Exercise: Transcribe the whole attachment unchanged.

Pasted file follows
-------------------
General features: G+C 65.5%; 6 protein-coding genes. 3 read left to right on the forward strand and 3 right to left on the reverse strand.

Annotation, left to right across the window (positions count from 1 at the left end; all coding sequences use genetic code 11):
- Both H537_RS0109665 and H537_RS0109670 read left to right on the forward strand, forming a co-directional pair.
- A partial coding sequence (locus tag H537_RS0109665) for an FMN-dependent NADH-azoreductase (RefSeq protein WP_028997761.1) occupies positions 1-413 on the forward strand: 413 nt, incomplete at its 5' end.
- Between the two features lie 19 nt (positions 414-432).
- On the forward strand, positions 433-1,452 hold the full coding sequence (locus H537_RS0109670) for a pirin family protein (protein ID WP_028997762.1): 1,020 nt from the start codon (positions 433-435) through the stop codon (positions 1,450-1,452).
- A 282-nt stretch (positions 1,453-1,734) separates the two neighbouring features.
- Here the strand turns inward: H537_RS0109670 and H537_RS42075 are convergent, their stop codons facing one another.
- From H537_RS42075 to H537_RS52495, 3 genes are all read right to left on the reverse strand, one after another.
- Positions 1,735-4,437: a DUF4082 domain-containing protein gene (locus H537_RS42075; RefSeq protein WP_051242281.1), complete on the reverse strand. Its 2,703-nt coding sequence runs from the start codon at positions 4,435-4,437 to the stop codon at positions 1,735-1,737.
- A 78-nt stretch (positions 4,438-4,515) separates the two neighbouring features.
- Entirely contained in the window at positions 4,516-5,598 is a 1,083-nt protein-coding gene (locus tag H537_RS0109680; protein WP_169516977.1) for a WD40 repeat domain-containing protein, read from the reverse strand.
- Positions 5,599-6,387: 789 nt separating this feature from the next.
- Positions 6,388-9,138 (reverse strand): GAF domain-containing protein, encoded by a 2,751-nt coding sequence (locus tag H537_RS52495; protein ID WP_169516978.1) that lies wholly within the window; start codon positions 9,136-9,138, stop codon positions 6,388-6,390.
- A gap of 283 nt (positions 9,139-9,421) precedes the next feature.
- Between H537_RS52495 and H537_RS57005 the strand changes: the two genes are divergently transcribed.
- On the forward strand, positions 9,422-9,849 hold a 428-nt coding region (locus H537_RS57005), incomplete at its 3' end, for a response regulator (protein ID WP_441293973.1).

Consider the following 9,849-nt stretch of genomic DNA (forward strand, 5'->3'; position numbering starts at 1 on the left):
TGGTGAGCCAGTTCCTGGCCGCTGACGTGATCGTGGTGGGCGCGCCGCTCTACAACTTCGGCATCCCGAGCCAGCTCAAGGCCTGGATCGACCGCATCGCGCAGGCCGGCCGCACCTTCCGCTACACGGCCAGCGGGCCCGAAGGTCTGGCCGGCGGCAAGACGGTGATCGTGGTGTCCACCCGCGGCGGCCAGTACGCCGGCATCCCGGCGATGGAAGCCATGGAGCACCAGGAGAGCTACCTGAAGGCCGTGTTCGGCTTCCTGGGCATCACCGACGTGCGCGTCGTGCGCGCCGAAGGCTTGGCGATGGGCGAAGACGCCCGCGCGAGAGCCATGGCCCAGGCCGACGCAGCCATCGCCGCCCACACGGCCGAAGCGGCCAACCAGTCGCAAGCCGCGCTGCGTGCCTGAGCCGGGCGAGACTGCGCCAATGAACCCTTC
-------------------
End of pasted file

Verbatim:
General features: G+C 65.5%; 6 protein-coding genes. 3 read left to right on the forward strand and 3 right to left on the reverse strand.

Annotation, left to right across the window (positions count from 1 at the left end; all coding sequences use genetic code 11):
- Both H537_RS0109665 and H537_RS0109670 read left to right on the forward strand, forming a co-directional pair.
- A partial coding sequence (locus tag H537_RS0109665) for an FMN-dependent NADH-azoreductase (RefSeq protein WP_028997761.1) occupies positions 1-413 on the forward strand: 413 nt, incomplete at its 5' end.
- Between the two features lie 19 nt (positions 414-432).
- On the forward strand, positions 433-1,452 hold the full coding sequence (locus H537_RS0109670) for a pirin family protein (protein ID WP_028997762.1): 1,020 nt from the start codon (positions 433-435) through the stop codon (positions 1,450-1,452).
- A 282-nt stretch (positions 1,453-1,734) separates the two neighbouring features.
- Here the strand turns inward: H537_RS0109670 and H537_RS42075 are convergent, their stop codons facing one another.
- From H537_RS42075 to H537_RS52495, 3 genes are all read right to left on the reverse strand, one after another.
- Positions 1,735-4,437: a DUF4082 domain-containing protein gene (locus H537_RS42075; RefSeq protein WP_051242281.1), complete on the reverse strand. Its 2,703-nt coding sequence runs from the start codon at positions 4,435-4,437 to the stop codon at positions 1,735-1,737.
- A 78-nt stretch (positions 4,438-4,515) separates the two neighbouring features.
- Entirely contained in the window at positions 4,516-5,598 is a 1,083-nt protein-coding gene (locus tag H537_RS0109680; protein WP_169516977.1) for a WD40 repeat domain-containing protein, read from the reverse strand.
- Positions 5,599-6,387: 789 nt separating this feature from the next.
- Positions 6,388-9,138 (reverse strand): GAF domain-containing protein, encoded by a 2,751-nt coding sequence (locus tag H537_RS52495; protein ID WP_169516978.1) that lies wholly within the window; start codon positions 9,136-9,138, stop codon positions 6,388-6,390.
- A gap of 283 nt (positions 9,139-9,421) precedes the next feature.
- Between H537_RS52495 and H537_RS57005 the strand changes: the two genes are divergently transcribed.
- On the forward strand, positions 9,422-9,849 hold a 428-nt coding region (locus H537_RS57005), incomplete at its 3' end, for a response regulator (protein ID WP_441293973.1).

Consider the following 9,849-nt stretch of genomic DNA (forward strand, 5'->3'; position numbering starts at 1 on the left):
TGGTGAGCCAGTTCCTGGCCGCTGACGTGATCGTGGTGGGCGCGCCGCTCTACAACTTCGGCATCCCGAGCCAGCTCAAGGCCTGGATCGACCGCATCGCGCAGGCCGGCCGCACCTTCCGCTACACGGCCAGCGGGCCCGAAGGTCTGGCCGGCGGCAAGACGGTGATCGTGGTGTCCACCCGCGGCGGCCAGTACGCCGGCATCCCGGCGATGGAAGCCATGGAGCACCAGGAGAGCTACCTGAAGGCCGTGTTCGGCTTCCTGGGCATCACCGACGTGCGCGTCGTGCGCGCCGAAGGCTTGGCGATGGGCGAAGACGCCCGCGCGAGAGCCATGGCCCAGGCCGACGCAGCCATCGCCGCCCACACGGCCGAAGCGGCCAACCAGTCGCAAGCCGCGCTGCGTGCCTGAGCCGGGCGAGACTGCGCCAATGAACCCTTC